When I set out to write my first book, I didn't have much to go on. The story of Buondelmonte, the 13th-century knight whose hot temper and headstrong behavior set in motion the chain of events which resulted in the split between Guelfs and Ghibellines in Florence, existed only in fragments, in the works of medieval historians who were writing - at the earliest - seventy years after the fact. Yet this split had long-reaching implications for all of Italy. To this day, you can look at castles and public buildings and know instantly whether their builders were Guelf or Ghibelline: just look at the crenellations.
Squarish crenellations mean Guelf, and swallow-tail mean Ghibelline. (The short and oversimplified version is that the Guelfs supported the Pope and the Ghibellines supported the Emperor, but in point of fact, more often than not people simply sorted themselves out along the lines of local conflicts, and those labels were often rather arbitrary.)
The most detailed version of Buondelmonte's story we have was written by a chronicler known as the Pseudo-Brunetto Latini (because, as you may have guessed, for many years scholars believed it was written by the real Brunetto),
in the very early 13th century. In it we hear of how a jester, entertaining at a feast to celebrate a knighting, angered a knight by snatching away the knight's plate of food. The knight (messer Uberto degli Infangati) responded furiously, and was reproved by another knight (messer Oddo Arrigo de' Fifanti). The conflict escalated, turned into a fight, and finally messer Uberto's dining companion, messer Buondelmonte dei Buondelmonti, knifed Oddo in the arm.
In the ensuing hubbub, Oddo's family and friends decided that they would offer a niece of Oddo's as a bride for Buondelmonte, to restore peace. Buondelmonte agreed, but was later persuaded by a lady, monna Gualdrada Donati, to wed her lovely daughter instead. This he did, and the family of the jilted girl and their allies came together to decide what to do to restore honor. Finally they decided to declare a vendetta against Buondelmonte, and on Easter morning of the year 1215 they enacted it, slaying Buondelmonte on the Ponte Vecchio at the foot of the statue of Mars.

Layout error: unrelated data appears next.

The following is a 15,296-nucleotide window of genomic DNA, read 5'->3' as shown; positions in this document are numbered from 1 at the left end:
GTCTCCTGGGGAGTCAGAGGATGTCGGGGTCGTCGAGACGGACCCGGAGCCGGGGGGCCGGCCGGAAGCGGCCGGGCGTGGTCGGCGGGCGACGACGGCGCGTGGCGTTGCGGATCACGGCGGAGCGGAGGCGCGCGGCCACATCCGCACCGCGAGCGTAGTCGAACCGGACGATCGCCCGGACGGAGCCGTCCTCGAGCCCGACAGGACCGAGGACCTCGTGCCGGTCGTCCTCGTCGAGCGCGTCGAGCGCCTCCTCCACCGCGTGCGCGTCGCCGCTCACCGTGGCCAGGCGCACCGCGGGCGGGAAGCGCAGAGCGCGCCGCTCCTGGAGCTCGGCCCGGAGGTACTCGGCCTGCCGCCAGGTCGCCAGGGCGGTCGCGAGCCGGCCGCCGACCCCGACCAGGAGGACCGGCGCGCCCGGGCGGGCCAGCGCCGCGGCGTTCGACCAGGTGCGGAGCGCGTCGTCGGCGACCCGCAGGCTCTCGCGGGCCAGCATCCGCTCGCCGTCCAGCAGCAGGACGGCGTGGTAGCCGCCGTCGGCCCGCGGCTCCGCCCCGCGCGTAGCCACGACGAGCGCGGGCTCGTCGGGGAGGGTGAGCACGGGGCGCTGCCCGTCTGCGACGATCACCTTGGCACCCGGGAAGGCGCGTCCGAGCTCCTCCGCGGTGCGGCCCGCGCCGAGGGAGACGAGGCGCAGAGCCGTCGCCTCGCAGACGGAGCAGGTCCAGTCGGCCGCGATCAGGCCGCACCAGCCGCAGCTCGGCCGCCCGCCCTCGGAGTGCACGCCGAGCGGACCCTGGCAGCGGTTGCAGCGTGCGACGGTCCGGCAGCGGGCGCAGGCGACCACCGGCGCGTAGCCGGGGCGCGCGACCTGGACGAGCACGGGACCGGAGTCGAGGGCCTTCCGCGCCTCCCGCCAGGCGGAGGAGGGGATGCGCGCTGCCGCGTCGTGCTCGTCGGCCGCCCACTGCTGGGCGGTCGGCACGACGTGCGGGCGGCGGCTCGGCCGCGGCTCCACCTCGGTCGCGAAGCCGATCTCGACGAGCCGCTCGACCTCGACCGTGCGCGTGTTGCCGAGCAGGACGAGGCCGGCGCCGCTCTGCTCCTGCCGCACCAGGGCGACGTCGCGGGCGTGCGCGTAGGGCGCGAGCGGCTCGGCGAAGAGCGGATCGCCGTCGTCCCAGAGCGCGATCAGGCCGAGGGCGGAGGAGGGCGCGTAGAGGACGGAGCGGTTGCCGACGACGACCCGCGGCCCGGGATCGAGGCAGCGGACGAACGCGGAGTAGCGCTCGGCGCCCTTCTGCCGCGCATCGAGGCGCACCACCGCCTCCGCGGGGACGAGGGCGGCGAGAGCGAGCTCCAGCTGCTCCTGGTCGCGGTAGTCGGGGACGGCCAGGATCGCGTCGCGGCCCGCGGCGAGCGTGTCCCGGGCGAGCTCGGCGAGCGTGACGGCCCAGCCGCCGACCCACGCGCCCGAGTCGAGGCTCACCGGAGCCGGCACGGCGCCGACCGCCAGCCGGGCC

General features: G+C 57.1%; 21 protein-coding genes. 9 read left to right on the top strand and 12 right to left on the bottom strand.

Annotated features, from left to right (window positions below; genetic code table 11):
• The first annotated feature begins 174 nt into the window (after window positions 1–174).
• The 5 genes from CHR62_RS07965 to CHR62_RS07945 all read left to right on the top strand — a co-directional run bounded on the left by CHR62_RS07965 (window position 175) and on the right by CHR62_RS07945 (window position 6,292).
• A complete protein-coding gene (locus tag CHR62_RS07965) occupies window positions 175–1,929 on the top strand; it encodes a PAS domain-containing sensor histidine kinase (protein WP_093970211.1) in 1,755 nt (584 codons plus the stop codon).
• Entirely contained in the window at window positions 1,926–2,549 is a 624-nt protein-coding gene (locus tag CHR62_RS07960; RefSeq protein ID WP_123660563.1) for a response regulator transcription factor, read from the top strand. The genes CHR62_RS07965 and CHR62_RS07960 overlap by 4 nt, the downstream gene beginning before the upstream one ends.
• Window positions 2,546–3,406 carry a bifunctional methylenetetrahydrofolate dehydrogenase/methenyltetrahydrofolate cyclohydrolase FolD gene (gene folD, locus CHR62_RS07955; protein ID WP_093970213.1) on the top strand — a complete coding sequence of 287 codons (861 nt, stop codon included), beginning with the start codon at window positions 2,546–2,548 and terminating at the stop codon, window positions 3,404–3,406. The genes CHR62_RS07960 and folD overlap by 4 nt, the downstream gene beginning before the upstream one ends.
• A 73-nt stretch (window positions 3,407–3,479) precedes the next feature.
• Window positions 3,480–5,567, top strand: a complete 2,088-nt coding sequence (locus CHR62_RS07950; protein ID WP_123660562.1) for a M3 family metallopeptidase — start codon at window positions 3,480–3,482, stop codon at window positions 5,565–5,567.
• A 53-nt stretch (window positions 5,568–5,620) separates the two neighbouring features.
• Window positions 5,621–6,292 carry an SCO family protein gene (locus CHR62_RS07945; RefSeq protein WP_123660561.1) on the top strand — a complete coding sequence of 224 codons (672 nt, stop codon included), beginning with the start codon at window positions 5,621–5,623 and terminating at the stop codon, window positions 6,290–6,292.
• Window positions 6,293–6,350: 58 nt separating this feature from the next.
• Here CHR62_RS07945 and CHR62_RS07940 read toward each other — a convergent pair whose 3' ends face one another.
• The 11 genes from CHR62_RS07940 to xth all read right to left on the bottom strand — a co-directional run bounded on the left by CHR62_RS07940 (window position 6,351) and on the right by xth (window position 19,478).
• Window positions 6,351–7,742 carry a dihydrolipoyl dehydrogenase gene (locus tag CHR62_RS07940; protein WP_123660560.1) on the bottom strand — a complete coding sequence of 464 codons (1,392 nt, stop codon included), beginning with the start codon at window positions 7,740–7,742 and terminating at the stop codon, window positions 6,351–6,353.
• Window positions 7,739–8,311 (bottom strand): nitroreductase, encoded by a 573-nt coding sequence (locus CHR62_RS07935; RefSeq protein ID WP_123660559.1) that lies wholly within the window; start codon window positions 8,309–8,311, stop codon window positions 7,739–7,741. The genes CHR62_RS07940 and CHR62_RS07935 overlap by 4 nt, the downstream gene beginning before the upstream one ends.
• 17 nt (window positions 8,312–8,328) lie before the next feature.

Other chroniclers took up this story, changing some details, leaving out others, adding still more. Most start with Buondelmonte's betrothal to Oddo's niece and omit the underlying reasons for that marriage contract. Some said that Buondelmonte was murdered on his wedding day, some said it was afterwards. Most mention Easter. Some say that Gualdrada simply flagged him down on the street and proffered her daughter, others say that she sent for him, still others suggest that there was already an informal arrangement in place between them. Some say that Gualdrada was the wife of Forteguerra Donati, others that she was a widow. Some say that Buondelmonte's Donati bride was with him when he died, some say he was alone. Some imply that the great rift was one side's fault, others attribute it to the other, depending on their own politics, for this conflict had a long half-life.
Dino Compagni, Dante's contemporary, wrote his version around 1310-1312 (and Dante also alluded to the story, though he assumed his audience already knew the tale well and gave no details). Giovanni Villani, writing around 1330-1340, gave a fairly detailed account. Marchionne di Coppo Stefani (aka Baldassare Bonaiuti) wrote about it in the mid-1380s, and the earliest brief mention (of the surviving chronicles, anyway) may have been that of Ricordano di Malispini, writing in the 1280s.
Machiavelli gave his version, too, writing in the 1520s. Later Florentine historians have included the tale, and it even crops up in a short-lived Donizetti opera (though the music was actually from his Maria Stuarda, refitted to a new libretto after the King of Naples decided he didn't want to see anybody royal getting beheaded on stage).
Donizetti was committed to his original story, so Buondelmonte only got one performance.
So what's the puzzle, you may wonder? Seems fairly simple. But certain things in the chronicles gave me pause, and to learn what they were and how I chose to resolve them, you'll need to come back for Parts 2 and 3 (and maybe 4) of this series. More soon, as we explore the question of "Easter? Really?"
Portraits, tombstone, statues, in order of appearance: Brunetto Latini (the real one), Dino Compagni's tombstone, Giovanni Villani, Niccolò Machiavelli, Gaetano Donizetti. Dino's tombstone and the statue of Villani are photographed by Sailko and available under Creative Commons license; all others are US-PD (public domain because copyright has expired).